Creating new programming languages is becoming easier ... and harder
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In December 2010, Brendan Eich talked about Mozilla’s new programming language called Rust
(that focuses on safety and concurrency, to replace C++ as Mozilla’s
implementation language). He mentions that creating new languages is
still important, because they can recycle old research, but repackage it
so that it becomes more mainstream-compatible. One example is Clojure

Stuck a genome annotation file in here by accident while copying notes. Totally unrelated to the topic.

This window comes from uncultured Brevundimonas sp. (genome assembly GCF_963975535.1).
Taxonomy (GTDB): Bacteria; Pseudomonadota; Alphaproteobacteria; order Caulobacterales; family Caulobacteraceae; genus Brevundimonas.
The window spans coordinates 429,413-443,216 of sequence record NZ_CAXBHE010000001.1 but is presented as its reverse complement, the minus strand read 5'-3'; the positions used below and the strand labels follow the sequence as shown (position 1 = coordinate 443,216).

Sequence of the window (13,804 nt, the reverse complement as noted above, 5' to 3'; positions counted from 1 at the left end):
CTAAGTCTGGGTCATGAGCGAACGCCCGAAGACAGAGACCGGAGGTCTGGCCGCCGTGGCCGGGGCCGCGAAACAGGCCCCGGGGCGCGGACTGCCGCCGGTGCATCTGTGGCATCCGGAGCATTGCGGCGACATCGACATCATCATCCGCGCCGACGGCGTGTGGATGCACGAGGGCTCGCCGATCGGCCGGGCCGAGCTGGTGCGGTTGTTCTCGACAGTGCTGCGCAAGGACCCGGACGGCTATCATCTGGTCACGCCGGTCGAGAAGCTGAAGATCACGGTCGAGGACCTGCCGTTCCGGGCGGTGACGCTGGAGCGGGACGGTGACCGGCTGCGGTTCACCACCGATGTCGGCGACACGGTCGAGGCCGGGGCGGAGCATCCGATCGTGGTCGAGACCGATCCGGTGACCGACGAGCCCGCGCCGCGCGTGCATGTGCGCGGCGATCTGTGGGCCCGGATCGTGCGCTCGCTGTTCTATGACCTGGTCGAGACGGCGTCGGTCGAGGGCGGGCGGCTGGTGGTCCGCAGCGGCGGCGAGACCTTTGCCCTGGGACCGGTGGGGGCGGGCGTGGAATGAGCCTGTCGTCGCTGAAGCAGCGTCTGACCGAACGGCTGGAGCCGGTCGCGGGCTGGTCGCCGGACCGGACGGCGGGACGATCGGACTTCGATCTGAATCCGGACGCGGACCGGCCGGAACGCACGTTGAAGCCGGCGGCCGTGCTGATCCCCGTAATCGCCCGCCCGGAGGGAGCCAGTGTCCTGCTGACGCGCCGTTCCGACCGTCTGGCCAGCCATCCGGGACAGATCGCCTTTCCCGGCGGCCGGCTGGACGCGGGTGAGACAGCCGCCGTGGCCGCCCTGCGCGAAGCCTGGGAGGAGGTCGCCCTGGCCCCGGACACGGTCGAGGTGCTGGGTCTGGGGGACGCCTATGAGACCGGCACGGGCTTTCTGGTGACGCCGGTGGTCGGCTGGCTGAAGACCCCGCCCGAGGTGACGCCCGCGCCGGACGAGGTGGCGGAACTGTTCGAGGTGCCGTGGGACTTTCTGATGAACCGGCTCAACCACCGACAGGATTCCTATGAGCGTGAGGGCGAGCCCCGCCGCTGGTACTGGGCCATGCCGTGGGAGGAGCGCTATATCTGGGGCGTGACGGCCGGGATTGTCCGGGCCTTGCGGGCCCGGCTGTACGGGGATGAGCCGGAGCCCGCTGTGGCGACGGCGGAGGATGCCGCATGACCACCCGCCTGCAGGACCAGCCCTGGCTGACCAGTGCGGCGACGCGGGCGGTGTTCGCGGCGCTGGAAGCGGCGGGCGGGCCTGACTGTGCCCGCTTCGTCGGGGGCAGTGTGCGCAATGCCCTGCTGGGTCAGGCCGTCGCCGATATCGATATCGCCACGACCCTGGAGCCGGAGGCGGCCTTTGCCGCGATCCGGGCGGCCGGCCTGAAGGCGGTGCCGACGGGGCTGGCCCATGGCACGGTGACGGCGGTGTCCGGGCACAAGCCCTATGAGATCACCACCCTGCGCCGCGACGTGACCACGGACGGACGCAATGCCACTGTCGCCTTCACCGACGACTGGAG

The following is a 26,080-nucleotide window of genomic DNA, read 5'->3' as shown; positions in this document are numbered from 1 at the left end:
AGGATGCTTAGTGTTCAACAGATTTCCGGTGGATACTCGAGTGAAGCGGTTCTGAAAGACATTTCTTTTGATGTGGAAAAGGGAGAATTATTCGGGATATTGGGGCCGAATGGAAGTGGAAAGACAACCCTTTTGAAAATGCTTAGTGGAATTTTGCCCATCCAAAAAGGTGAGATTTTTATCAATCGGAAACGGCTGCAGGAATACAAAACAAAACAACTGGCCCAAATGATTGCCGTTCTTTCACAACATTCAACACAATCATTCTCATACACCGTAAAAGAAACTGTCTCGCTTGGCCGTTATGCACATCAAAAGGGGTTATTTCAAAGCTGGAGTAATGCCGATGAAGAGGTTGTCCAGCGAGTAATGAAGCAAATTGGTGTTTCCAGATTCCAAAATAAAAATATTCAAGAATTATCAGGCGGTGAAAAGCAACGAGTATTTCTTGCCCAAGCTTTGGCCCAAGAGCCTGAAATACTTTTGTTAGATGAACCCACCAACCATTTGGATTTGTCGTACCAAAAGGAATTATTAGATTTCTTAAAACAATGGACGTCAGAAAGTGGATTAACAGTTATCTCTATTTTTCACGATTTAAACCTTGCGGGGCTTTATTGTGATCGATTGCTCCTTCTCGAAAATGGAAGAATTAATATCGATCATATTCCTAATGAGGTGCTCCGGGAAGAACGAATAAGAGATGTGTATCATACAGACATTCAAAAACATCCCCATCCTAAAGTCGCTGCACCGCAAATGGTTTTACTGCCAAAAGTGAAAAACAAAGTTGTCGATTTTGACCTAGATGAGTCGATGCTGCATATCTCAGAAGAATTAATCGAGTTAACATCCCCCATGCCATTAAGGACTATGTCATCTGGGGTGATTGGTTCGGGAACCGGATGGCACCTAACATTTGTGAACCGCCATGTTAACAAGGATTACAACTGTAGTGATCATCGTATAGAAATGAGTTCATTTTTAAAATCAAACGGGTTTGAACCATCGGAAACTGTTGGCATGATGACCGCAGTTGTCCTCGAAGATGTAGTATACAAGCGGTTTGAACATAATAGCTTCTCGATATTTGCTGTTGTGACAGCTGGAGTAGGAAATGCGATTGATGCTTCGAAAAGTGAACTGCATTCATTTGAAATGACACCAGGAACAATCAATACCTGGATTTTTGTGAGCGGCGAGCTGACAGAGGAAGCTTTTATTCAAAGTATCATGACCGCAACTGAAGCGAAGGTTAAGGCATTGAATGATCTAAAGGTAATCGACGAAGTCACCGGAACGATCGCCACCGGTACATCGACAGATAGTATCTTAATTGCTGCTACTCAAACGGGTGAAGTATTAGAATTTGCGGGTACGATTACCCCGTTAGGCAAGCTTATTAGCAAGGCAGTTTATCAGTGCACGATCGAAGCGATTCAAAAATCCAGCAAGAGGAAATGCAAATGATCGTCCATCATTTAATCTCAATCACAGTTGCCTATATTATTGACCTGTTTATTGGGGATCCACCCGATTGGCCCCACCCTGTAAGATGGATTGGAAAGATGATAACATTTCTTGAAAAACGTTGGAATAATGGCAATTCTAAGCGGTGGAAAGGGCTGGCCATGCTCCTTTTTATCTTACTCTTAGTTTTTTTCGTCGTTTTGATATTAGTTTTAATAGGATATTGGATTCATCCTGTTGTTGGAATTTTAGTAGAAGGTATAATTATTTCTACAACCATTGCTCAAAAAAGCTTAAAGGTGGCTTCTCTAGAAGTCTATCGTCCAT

that continues the Lisp tradition, but on the Java Virtual Machine
(JVM). There are two new aspects to modern language design:
- Implementing new programming languages has become simpler, thanks to platforms such as LLVM and the JVM.
- But it has also become harder, because modern IDEs such as
Eclipse have made it clear that you cannot separate a language from its
tools. My favorite example, expressed in pseudo-arithmetic:
Python > JavaIn other words: Eclipse fixes some of Java’s deficiencies. Note that this is an old lesson that has been taught by languages that come with sophisticated development environments (e.g. Smalltalk or Genera), but those lessons are just now becoming mainstream again.
Java + Eclipse > Python + (any Python IDE)
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